I don’t believe the state’s leadership wants economic growth. New people would change the politics so current leadership has a stake in the status quo. Taxes are low here now, with no real upper bracket, which voters virtually everywhere support. There is no tax on retirement income regardless of the amount. The only high tax is the tax on groceries, which at 7 percent is the highest in the country. If low taxes and lack of investment were a successful growth strategy, Mississippi would be booming.

The second paragraph of the JSRI report reads: “Mississippi is among the states with the highest unemployment, poverty, and uninsured rates and the lowest wages, education spending, and educational attainment. Such statistics are a recipe for poor statewide economic development and long-term hardship for workers and families even before the health and economic onslaught of COVID-19.” The report ends with a series of recommendations that have the potential to transform the state and grow its economy through investment in its people and its infrastructure.

After 150 years of the same policies, it might be worth exploring a little change – perhaps investing in the people who make the state so special. Otherwise, while the state may remain a good place to retire, Mississippians shouldn’t expect their kids to stay where there is little opportunity for growth.

P.S. Earlier this week, my friend Debbie Weil interviewed me for her podcast. She asked great questions about polling, politics, and living in Mississippi. Do check it out:

Georgia, the mob, and Mississippi

The picture of the horrific mob that attacked the United States Capitol – encouraged by the President of the United States – will be the indelible after image of his presidency. There is irony in mob violence the same week in which the Democrats won the Senate and Georgia elected its first black Senator, the scholarly minister of Dr. Martin Luther King’s church. Among the underpinnings of the Trump presidency is a late growl of white supremacy as the demographics of the country change. The old still clings to power over the new but it gave way to change in Georgia.

Senators-elect Warnock and Ossoff won because Georgia grew and changed, and with the leadership of Stacey Abrams’ New Georgia Project and the African American community. The Georgia win also traces back to Mayor Maynard Jackson. Atlanta’s first African American Mayor, Jackson helped build Atlanta as a mecca for the black middle class by spurring minority contracting. He invested in the airport, creating tremendous growth for the whole region. ATL wasn’t always the biggest airport in the world. Maynard Jackson did that. And Atlanta grew and prospered and Georgia with it. That would happen in other southern states if they elected more people like Maynard Jackson.

The peaceful transition of power in Georgia this week is such a stark contrast to what happened in Washington.

Which brings me to Mississippi. Mississippi was majority black until the 1940s and now has a larger percent black population than any other state. It has also historically had the most concentrated racial violence in the country and even now seems to have the fewest progressive white people (although there are lots of progressive white people here, and strong and dedicated African American leaders).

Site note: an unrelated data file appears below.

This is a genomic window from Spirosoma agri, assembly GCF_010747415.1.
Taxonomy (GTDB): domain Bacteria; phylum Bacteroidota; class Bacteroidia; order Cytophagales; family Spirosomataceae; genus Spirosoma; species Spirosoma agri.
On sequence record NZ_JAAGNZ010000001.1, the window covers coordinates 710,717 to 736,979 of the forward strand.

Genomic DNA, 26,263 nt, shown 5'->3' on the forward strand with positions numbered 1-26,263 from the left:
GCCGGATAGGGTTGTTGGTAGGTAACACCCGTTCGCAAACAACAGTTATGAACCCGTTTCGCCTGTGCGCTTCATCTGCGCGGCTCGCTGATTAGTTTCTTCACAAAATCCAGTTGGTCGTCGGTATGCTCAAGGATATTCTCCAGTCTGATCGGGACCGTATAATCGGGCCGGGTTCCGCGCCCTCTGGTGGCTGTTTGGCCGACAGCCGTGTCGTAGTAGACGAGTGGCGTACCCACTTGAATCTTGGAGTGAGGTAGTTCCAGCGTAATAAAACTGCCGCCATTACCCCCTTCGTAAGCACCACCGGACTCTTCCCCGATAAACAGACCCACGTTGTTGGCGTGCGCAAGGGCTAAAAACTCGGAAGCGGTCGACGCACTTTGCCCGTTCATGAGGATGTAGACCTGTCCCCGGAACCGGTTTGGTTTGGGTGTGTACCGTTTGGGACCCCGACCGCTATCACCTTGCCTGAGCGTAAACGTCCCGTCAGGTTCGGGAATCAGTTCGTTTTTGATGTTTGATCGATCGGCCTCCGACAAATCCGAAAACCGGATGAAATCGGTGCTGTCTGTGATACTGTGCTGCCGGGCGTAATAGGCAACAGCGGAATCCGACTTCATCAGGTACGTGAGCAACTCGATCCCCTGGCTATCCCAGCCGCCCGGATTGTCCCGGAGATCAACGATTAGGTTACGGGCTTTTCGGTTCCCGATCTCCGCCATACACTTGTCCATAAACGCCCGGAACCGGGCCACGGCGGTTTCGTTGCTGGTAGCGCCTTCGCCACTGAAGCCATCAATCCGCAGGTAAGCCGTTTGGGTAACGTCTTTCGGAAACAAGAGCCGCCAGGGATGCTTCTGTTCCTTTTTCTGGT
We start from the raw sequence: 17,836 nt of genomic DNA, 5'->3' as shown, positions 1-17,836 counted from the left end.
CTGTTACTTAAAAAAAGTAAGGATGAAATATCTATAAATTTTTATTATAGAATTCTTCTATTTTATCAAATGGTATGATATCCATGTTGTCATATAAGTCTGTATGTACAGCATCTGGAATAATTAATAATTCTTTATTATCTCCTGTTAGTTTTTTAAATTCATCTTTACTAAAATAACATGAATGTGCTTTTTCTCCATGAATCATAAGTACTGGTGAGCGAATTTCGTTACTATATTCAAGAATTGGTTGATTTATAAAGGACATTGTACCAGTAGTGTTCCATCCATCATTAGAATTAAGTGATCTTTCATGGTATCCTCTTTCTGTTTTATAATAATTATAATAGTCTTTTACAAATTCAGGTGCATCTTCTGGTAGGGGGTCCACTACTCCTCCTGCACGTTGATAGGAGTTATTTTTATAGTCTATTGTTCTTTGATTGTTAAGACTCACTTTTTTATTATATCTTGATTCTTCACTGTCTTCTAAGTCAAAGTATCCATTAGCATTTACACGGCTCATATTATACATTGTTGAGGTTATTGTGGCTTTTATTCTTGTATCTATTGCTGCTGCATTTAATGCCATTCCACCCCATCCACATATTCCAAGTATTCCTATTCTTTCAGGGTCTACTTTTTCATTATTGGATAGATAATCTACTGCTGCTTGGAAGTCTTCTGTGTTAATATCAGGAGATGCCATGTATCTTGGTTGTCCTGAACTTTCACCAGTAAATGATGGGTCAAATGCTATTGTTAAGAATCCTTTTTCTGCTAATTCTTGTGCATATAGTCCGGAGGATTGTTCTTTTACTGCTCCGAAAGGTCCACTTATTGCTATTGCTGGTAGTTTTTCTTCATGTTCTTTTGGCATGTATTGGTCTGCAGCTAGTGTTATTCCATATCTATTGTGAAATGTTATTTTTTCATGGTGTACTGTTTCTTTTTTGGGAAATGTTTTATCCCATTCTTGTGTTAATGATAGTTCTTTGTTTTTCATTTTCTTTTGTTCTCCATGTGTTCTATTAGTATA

If you are unclear how to reconcile those things, ask the mob. Like the Trump mob, there are too many white people in Mississippi who feel threatened by the notion that it might become a black state. So one of our two Senators and three out of our four members of the House voted not to certify a 7-million vote win by President-elect Biden. That same crowd, while crowing about voter fraud, approves of the state’s ongoing voter suppression techniques. Mississippi was the only state in the country that had no option for no-contact voting during the pandemic. We have among the worst schools and health care following a myth that investing in those things would somehow help the black minority more than the white majority.

So if I feel this way, why am I here? I love the state – the peace and quiet, the rural nature, the warm winters, and large parts of the culture, which is arguably rooted more in West Africa than Western Europe.

People here love southern food, including grits which have their origins in Native American hominy and West African fufu. Fried chicken has some claim to Scottish ancestry because the Scottish fried their chicken in fat but batter dipped fried chicken is West African. So are greens. Mississippi had “Birthplace of America’s Music” on its license plates for years, and it is: the rich traditions of gospel and blues music, often with West African syncopation; then combined with Appalachian hill country music (accompanied by banjos – a West African instrument) gave birth to rock and roll.

There are more extraordinary writers from Mississippi than most anywhere else – from Richard Wright, to William Faulkner; Eudora Welty to Jessmyn Ward. One reason is that the state gives them so much to write about but also the rich storytelling tradition of the South flourishes and it, too, has its roots in West Africa.

Mississippi is already black. But instead of Maynard Jackson, we have elected leaders who vote with the mob.

Demographics are on the side of progressive change in America – and in Mississippi. But demographics are not destiny. We have not seen the last of reactionary governance. Not all the people who voted for Trump are part of the white supremacist backlash – economic stagnation and the elitism of Democrats also contributed – but it could all happen again. Georgia is the hopeful sign. With a little help, other southern states will follow. And, like the poet said, America can be America again.